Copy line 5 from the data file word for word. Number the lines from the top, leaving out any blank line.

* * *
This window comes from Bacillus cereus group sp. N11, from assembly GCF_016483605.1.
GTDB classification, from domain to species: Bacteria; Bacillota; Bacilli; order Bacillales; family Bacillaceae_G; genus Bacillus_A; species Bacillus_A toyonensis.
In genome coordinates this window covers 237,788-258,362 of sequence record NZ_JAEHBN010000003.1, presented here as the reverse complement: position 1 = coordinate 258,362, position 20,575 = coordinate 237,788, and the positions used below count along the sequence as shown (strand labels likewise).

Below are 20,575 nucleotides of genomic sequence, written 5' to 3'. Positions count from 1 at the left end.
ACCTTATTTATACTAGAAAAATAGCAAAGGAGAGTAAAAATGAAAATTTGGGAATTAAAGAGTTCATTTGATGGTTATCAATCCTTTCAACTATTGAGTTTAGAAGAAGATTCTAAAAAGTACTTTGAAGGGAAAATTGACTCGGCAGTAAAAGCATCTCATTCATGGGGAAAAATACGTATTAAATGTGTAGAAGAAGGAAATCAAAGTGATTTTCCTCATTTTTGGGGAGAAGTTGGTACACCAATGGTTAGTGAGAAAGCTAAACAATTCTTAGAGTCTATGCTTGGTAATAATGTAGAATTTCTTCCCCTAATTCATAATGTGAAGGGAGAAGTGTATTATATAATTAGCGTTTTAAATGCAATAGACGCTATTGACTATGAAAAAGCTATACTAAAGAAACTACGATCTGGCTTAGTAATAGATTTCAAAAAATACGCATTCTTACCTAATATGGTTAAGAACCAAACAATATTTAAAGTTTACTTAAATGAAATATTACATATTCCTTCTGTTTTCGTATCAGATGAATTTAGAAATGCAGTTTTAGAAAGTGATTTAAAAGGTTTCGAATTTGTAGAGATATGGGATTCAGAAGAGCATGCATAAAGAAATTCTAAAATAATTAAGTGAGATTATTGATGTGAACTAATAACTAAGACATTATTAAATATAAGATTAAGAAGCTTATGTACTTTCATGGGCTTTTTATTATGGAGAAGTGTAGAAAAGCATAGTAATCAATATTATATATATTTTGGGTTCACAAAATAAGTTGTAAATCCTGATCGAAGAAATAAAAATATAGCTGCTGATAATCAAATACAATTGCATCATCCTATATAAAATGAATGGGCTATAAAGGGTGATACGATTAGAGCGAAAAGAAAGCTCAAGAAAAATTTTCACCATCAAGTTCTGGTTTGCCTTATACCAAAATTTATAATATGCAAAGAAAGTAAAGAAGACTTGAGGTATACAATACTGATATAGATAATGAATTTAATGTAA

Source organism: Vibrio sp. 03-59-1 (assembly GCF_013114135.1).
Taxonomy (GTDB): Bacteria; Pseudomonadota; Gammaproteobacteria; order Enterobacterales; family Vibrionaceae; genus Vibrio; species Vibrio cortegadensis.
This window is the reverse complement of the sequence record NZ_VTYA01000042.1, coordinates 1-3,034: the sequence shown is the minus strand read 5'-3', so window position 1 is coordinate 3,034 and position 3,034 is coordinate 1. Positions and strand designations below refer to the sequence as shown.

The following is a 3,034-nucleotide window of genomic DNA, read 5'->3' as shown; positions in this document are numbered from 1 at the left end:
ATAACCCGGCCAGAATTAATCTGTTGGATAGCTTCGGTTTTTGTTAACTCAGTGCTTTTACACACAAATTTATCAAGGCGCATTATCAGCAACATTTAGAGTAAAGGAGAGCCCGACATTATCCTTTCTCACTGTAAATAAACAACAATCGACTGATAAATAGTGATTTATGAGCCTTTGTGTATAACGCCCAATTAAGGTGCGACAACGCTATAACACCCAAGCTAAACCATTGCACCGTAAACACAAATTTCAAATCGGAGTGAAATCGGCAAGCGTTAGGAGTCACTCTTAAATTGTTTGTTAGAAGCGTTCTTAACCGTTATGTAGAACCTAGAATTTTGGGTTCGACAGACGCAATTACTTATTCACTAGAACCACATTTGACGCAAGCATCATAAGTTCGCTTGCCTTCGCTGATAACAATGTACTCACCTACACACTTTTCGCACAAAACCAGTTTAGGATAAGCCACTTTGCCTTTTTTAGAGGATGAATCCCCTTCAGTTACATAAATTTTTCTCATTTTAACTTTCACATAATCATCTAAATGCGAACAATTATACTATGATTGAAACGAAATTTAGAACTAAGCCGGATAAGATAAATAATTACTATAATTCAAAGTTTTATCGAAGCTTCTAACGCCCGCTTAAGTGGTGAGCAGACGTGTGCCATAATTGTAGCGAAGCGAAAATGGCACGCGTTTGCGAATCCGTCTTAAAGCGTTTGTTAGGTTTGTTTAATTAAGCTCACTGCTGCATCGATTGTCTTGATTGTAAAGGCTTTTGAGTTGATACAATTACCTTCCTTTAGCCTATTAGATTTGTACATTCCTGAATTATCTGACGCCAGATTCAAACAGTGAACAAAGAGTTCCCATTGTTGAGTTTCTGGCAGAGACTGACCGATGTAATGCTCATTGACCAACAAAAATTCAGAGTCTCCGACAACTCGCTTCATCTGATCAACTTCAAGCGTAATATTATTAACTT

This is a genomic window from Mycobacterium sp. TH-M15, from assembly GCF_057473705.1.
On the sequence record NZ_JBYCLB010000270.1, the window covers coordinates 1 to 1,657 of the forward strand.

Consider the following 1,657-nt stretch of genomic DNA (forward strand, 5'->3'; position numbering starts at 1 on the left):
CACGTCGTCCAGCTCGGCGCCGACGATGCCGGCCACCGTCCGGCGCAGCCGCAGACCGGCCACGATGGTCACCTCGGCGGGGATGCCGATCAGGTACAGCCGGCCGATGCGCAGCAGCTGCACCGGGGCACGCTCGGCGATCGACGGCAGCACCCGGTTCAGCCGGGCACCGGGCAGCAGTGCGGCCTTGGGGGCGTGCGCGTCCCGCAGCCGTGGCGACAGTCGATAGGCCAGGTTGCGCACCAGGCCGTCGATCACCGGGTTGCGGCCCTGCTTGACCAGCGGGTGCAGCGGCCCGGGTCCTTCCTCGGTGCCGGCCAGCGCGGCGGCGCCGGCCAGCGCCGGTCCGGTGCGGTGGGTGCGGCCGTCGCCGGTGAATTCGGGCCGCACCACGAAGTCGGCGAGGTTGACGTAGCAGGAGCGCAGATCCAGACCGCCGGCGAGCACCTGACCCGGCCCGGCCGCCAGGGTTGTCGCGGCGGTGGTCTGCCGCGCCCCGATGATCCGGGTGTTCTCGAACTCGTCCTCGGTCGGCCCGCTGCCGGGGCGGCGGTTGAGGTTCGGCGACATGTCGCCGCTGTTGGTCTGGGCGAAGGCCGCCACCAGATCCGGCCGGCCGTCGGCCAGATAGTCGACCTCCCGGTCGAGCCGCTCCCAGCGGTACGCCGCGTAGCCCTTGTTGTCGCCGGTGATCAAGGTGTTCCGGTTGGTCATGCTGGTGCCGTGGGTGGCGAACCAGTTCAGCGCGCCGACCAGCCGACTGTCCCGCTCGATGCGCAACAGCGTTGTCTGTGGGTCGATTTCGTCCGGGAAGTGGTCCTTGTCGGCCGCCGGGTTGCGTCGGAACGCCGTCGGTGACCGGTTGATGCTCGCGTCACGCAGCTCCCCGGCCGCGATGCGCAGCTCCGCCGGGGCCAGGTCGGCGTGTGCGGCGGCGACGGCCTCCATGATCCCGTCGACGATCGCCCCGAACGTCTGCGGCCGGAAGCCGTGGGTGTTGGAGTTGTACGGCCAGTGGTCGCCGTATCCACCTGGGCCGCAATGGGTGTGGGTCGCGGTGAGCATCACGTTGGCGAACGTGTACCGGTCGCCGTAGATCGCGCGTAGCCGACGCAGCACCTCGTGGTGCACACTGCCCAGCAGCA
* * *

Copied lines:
ACCTTATTTATACTAGAAAAATAGCAAAGGAGAGTAAAAATGAAAATTTGGGAATTAAAGAGTTCATTTGATGGTTATCAATCCTTTCAACTATTGAGTTTAGAAGAAGATTCTAAAAAGTACTTTGAAGGGAAAATTGACTCGGCAGTAAAAGCATCTCATTCATGGGGAAAAATACGTATTAAATGTGTAGAAGAAGGAAATCAAAGTGATTTTCCTCATTTTTGGGGAGAAGTTGGTACACCAATGGTTAGTGAGAAAGCTAAACAATTCTTAGAGTCTATGCTTGGTAATAATGTAGAATTTCTTCCCCTAATTCATAATGTGAAGGGAGAAGTGTATTATATAATTAGCGTTTTAAATGCAATAGACGCTATTGACTATGAAAAAGCTATACTAAAGAAACTACGATCTGGCTTAGTAATAGATTTCAAAAAATACGCATTCTTACCTAATATGGTTAAGAACCAAACAATATTTAAAGTTTACTTAAATGAAATATTACATATTCCTTCTGTTTTCGTATCAGATGAATTTAGAAATGCAGTTTTAGAAAGTGATTTAAAAGGTTTCGAATTTGTAGAGATATGGGATTCAGAAGAGCATGCATAAAGAAATTCTAAAATAATTAAGTGAGATTATTGATGTGAACTAATAACTAAGACATTATTAAATATAAGATTAAGAAGCTTATGTACTTTCATGGGCTTTTTATTATGGAGAAGTGTAGAAAAGCATAGTAATCAATATTATATATATTTTGGGTTCACAAAATAAGTTGTAAATCCTGATCGAAGAAATAAAAATATAGCTGCTGATAATCAAATACAATTGCATCATCCTATATAAAATGAATGGGCTATAAAGGGTGATACGATTAGAGCGAAAAGAAAGCTCAAGAAAAATTTTCACCATCAAGTTCTGGTTTGCCTTATACCAAAATTTATAATATGCAAAGAAAGTAAAGAAGACTTGAGGTATACAATACTGATATAGATAATGAATTTAATGTAA